7. ^ Chung, Stephy (September 18, 2015). "Next da Vinci? Math genius using formulas to create fantastical works of art". CNN.
8. ^ "About the Cover". The American Mathematical Monthly. 124: 772. November 2017. JSTOR 10.4169/amer.math.monthly.124.9.772.
9. ^ "Iranian Math Whiz Da Vinci Design on Cover of U.S. Mathematics Monthly". Kayhan. November 6, 2017.
10. ^ Naderi Yeganeh, Hamid (November 10, 2016). "These Beautiful Images Are Created By Drawing Ellipses". Huffington Post (blog).
11. ^ ""A Bird in Flight (2016)," by Hamid Naderi Yeganeh". American Mathematical Society. March 23, 2016. Retrieved March 29, 2017.
12. ^ Young, Lauren (January 19, 2016). "Math Is Beautiful". Science Friday.
13. ^ a b Bellos, Alex (February 24, 2015). "Catch of the day: mathematician nets weird, complex fish". The Guardian.
14. ^ Mellow, Glendon (August 6, 2015). "Mathematically Precise Crosshatching". Scientific American (blog).
15. ^ "This is not a bird (or a moustache)". Plus Magazine. January 8, 2015. Retrieved April 22, 2015.
16. ^ Naderi Yeganeh, Hamid (January 12, 2016). "Drawing Birds in Flight With Mathematics". Huffington Post (blog).
17. ^ ""Butterfly (1)," by Hamid Naderi Yeganeh". American Mathematical Society. March 23, 2016. Retrieved January 23, 2017.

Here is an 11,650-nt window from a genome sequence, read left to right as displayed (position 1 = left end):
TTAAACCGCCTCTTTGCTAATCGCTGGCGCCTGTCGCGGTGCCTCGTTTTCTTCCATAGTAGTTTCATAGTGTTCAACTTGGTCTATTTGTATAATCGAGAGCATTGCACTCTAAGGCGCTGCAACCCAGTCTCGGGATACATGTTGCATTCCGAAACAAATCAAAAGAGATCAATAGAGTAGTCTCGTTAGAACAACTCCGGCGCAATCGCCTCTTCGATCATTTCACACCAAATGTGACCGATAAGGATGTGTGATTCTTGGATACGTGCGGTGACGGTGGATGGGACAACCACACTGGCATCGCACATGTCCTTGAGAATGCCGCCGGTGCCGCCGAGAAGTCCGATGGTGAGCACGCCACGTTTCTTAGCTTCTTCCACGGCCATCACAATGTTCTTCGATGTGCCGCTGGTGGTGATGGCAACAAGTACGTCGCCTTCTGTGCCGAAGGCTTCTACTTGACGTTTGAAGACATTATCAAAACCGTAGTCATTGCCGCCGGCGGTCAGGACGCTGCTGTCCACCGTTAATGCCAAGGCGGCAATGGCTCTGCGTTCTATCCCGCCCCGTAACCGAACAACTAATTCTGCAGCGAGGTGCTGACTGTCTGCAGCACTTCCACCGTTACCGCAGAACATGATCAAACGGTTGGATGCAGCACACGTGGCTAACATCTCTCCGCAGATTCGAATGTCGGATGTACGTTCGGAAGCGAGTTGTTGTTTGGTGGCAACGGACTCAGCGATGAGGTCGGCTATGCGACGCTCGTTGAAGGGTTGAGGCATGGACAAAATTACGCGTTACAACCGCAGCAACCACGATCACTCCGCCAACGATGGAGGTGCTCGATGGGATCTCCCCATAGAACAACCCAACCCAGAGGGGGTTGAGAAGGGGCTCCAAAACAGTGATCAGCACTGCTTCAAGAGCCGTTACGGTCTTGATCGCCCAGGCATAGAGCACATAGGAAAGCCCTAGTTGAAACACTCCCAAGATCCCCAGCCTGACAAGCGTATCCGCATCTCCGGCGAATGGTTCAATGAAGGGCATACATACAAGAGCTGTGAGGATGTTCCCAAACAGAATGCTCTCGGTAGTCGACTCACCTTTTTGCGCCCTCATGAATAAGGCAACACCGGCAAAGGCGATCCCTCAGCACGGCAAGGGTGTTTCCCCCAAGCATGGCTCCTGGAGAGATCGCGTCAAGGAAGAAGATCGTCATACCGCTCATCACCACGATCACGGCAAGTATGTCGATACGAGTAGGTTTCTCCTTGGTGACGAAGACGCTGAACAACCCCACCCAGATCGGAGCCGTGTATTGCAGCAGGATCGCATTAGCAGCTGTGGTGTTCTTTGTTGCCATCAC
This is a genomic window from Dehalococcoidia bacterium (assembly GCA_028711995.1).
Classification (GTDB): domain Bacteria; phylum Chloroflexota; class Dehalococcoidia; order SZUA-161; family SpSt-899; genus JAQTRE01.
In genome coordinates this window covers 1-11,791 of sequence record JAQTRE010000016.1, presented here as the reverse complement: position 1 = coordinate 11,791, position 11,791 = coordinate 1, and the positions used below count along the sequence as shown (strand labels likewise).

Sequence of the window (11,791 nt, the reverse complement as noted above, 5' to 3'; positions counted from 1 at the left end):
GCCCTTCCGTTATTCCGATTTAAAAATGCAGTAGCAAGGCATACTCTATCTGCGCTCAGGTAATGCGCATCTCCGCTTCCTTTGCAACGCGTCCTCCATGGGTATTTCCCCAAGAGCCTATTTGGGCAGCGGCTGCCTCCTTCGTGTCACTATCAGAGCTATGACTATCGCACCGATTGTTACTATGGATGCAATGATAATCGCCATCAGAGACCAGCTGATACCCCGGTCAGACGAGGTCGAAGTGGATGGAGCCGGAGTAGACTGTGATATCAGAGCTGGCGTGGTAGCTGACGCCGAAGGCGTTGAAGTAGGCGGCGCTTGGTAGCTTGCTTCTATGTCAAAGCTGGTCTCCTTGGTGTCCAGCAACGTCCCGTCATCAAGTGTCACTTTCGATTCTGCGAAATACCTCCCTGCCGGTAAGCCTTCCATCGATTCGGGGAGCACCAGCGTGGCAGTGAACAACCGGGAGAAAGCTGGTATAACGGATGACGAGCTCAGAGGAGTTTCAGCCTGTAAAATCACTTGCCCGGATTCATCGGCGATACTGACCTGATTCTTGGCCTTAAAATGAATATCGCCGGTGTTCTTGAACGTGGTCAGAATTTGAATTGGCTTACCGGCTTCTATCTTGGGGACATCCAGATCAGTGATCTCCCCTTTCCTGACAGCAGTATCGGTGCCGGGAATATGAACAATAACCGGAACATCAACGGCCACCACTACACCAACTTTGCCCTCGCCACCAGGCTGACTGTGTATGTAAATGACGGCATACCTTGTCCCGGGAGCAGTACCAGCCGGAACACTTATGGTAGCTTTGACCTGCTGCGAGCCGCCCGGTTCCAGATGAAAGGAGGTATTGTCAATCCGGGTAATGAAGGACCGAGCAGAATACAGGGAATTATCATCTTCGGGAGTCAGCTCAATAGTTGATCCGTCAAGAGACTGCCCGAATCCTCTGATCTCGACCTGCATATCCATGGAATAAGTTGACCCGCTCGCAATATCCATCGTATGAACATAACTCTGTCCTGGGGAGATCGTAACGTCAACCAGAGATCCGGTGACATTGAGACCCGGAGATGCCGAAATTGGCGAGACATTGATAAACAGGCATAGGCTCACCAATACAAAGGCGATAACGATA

18. ^ Naderi Yeganeh, Hamid (March 8, 2016). "Drawing Human Faces With Mathematics". Huffington Post (blog).
19. ^ Antonick, Gary (April 13, 2015). "The Tax Collector". The New York Times (blog).
20. ^ "Continents, Math Explorers' Club, and "I use math for…"". mathmunch.org. April 2015. Retrieved April 20, 2015.
21. ^ "Hamid Naderi Yeganeh: Fractal Africa". The De Morgan Forum – London Mathematical Society. September 21, 2016. Retrieved October 10, 2016.
22. ^ Cook, Katherine; Finkel, Dan (2018-03-13). Art N Math. Center on Contemporary Art. ISBN 9780999081921.
23. ^ Zhao, Han (2018-05-07). "Can an algorithm be art?". Christian Science Monitor. ISSN 0882-7729. Retrieved 2018-05-09.
24. ^ "Hamid Naderi Yeganeh". Huffington Post. Retrieved September 8, 2016.
25. ^ "ESMA Newsletter February 2015" (PDF). ESMA European Society for Mathematics and the Arts. February 2015. Retrieved March 19, 2015.
26. ^ "Math Art: Hamid Naderi Yeganeh". Washington University in St. Louis. February 2015. Retrieved March 19, 2015.
27. ^ "سی ونهمین مسابقه ریاضی دانشجویی کشور" (PDF) (in Persian). Iranian Mathematical Society. May 2015. Retrieved May 18, 2015.
28. ^ "Art ∩ Math". CoCA Seattle. Retrieved 2018-06-04.
29. ^ "The Intersection of Art + Math | Exhibit | Schack Art Center". www.schack.org. Retrieved 2018-06-04.
30. ^ "LASER Talks in Tehran". Leonardo/ISAST. Retrieved 2018-08-13.
31. ^ "Hamid Naderi Yeganeh, "Heart" (November 2014)". American Mathematical Society. November 2014. Retrieved March 29, 2015.
32. ^ ""A Bird in Flight (2015)," by Hamid Naderi Yeganeh". American Mathematical Society. September 16, 2015. Retrieved October 9, 2015.
33. ^ ""Boat," by Hamid Naderi Yeganeh". American Mathematical Society. September 16, 2015. Retrieved October 9, 2015.